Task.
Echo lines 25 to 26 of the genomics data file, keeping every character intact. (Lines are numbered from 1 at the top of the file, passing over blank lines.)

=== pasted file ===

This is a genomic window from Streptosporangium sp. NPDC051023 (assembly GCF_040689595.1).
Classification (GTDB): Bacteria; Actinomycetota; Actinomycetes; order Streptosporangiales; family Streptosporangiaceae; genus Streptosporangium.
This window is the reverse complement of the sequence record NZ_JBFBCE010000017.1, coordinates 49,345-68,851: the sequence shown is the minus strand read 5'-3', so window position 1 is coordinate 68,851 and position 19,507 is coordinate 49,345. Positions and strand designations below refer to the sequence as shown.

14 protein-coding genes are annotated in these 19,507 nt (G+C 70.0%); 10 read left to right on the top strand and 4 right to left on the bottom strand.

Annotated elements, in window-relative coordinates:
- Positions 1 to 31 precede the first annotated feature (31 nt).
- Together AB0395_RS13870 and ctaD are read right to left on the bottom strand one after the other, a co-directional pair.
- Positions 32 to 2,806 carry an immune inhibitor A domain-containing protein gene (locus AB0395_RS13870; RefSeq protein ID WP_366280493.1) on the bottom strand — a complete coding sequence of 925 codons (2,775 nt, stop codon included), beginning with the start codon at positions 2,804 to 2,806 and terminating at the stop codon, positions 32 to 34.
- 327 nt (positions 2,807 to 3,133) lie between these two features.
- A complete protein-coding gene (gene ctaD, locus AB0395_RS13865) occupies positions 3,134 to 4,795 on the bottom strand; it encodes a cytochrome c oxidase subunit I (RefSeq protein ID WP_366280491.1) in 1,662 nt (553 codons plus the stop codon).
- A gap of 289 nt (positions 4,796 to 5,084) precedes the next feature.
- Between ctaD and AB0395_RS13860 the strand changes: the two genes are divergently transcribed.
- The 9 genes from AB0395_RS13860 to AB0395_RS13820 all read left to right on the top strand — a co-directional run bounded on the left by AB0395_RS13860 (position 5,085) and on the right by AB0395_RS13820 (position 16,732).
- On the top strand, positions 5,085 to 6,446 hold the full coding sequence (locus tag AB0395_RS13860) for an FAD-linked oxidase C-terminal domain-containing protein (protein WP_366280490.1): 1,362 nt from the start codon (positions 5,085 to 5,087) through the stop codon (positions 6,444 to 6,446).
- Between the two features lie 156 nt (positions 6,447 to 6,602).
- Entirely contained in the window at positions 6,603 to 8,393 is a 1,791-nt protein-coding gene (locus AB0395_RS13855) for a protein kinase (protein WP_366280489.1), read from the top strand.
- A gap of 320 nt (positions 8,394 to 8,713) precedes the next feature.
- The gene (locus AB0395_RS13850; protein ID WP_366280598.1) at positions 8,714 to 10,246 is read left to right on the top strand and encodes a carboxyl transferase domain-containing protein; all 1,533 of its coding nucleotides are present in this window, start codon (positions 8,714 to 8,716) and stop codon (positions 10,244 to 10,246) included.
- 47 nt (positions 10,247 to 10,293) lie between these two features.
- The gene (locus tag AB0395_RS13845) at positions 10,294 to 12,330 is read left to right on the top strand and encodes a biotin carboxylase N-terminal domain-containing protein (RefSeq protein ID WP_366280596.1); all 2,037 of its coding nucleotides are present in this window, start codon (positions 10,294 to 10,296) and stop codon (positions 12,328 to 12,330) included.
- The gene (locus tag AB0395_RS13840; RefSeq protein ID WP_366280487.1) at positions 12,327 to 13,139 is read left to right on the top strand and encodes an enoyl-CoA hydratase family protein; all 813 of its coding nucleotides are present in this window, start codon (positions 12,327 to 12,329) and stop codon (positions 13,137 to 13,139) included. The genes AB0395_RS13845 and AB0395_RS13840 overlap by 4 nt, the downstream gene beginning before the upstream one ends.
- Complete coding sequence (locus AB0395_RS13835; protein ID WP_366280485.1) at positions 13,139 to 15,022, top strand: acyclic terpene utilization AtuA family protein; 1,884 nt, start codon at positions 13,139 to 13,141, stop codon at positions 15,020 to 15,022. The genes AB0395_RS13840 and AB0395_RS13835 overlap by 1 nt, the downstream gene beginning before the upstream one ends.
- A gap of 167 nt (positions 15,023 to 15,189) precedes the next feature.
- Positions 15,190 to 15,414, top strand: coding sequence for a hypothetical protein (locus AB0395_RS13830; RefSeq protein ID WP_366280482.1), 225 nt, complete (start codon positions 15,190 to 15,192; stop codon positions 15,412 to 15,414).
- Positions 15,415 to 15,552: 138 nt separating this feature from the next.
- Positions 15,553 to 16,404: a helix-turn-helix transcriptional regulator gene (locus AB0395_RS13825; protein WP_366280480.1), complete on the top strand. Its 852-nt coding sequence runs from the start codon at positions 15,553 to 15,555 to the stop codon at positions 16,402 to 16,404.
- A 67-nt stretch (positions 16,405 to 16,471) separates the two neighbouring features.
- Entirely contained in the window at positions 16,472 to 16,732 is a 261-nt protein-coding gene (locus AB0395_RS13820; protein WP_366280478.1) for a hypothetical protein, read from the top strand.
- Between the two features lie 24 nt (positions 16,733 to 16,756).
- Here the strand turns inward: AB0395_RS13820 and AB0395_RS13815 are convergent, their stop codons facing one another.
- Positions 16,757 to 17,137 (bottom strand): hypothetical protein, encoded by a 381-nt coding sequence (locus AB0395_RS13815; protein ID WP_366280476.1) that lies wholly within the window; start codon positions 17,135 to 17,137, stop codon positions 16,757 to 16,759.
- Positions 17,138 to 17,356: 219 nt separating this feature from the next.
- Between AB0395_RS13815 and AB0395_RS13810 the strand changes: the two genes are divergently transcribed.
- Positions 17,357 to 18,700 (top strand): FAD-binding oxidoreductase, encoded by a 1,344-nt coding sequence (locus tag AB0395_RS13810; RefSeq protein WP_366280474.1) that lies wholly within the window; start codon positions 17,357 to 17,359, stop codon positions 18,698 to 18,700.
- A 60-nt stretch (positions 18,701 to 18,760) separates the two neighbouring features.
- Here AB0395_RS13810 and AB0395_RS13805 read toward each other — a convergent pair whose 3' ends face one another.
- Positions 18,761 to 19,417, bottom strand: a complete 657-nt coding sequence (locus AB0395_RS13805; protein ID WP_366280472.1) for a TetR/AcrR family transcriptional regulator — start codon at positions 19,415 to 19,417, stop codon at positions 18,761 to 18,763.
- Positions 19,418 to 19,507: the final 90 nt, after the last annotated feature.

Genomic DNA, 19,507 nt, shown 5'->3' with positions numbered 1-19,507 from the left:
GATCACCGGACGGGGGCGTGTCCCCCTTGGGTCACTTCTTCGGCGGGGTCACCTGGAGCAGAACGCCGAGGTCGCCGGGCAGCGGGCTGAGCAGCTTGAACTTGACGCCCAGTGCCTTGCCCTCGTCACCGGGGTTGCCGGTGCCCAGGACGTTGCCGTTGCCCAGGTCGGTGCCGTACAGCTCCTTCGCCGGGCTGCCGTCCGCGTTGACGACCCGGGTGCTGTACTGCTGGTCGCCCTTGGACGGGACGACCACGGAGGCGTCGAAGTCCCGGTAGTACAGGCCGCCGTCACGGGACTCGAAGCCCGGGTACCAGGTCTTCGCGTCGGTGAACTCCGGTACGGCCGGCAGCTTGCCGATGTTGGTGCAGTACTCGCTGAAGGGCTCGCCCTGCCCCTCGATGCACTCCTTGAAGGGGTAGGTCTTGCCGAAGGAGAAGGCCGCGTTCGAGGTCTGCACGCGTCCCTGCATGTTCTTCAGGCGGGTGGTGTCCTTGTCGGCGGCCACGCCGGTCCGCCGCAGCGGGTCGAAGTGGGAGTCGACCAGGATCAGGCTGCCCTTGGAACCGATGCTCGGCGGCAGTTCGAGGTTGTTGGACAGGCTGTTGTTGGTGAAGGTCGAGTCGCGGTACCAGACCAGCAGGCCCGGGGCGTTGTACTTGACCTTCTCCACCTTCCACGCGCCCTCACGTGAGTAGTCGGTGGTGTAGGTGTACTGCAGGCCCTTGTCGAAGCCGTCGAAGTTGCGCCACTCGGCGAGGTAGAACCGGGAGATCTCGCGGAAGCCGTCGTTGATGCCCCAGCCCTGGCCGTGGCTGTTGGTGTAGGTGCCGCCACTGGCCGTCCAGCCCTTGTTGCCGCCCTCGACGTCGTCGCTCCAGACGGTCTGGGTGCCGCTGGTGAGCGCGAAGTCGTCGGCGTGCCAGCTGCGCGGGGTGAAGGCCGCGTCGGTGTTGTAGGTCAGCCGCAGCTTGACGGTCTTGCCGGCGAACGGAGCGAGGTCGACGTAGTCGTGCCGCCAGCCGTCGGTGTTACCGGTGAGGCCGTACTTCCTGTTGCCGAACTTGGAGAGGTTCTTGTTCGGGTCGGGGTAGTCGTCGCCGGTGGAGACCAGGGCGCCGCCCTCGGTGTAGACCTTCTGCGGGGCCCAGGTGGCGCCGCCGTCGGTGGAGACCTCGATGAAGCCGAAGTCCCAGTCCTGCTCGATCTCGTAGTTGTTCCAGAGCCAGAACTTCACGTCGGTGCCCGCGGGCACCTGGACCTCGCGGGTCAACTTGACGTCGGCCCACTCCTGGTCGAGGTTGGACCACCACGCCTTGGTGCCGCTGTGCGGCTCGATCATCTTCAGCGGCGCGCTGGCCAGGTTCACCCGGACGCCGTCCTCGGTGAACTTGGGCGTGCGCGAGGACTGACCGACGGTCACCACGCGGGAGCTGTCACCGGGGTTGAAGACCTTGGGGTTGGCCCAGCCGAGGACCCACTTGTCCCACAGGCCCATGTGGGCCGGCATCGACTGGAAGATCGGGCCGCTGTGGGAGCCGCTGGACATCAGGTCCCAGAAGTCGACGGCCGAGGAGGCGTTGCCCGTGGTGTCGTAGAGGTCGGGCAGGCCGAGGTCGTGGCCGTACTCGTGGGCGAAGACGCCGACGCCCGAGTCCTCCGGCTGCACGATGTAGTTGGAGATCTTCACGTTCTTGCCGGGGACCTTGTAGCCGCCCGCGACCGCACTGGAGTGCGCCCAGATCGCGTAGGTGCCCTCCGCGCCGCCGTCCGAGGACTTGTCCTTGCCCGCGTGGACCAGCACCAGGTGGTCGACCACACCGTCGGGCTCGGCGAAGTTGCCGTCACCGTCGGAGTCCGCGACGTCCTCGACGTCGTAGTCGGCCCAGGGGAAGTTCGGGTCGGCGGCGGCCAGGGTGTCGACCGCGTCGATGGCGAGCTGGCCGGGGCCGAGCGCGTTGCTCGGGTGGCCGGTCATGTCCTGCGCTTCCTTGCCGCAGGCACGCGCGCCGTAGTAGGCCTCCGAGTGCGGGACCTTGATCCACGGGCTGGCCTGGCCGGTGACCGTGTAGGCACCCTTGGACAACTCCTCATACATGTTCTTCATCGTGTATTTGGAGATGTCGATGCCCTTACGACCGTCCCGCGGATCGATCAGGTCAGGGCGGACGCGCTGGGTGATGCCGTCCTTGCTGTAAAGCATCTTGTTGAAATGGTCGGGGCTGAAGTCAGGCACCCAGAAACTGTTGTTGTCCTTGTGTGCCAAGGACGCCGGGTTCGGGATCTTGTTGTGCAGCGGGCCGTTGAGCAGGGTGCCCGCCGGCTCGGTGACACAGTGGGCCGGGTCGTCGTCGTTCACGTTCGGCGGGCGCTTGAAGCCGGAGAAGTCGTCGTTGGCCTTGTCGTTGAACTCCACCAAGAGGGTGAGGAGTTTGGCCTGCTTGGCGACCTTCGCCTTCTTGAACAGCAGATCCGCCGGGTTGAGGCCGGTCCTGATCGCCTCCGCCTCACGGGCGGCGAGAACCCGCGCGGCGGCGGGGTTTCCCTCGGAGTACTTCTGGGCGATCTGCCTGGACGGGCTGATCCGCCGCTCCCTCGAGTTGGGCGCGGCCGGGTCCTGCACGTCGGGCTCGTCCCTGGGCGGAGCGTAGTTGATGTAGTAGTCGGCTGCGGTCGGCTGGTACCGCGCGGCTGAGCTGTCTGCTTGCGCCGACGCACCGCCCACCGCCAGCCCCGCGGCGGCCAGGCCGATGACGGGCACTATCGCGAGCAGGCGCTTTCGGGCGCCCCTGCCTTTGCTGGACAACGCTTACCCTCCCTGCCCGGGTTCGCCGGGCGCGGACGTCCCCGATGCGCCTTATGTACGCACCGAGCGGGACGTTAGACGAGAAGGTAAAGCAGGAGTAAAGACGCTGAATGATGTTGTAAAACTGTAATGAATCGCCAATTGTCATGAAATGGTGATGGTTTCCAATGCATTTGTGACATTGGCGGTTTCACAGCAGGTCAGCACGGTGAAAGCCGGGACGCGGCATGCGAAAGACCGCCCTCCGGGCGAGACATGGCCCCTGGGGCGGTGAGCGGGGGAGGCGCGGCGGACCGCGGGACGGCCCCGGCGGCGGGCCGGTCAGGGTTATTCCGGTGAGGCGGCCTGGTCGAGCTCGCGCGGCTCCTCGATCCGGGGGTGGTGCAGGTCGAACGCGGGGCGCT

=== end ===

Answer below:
- Positions 15,415 to 15,552: 138 nt separating this feature from the next.
- Positions 15,553 to 16,404: a helix-turn-helix transcriptional regulator gene (locus AB0395_RS13825; protein WP_366280480.1), complete on the top strand. Its 852-nt coding sequence runs from the start codon at positions 15,553 to 15,555 to the stop codon at positions 16,402 to 16,404.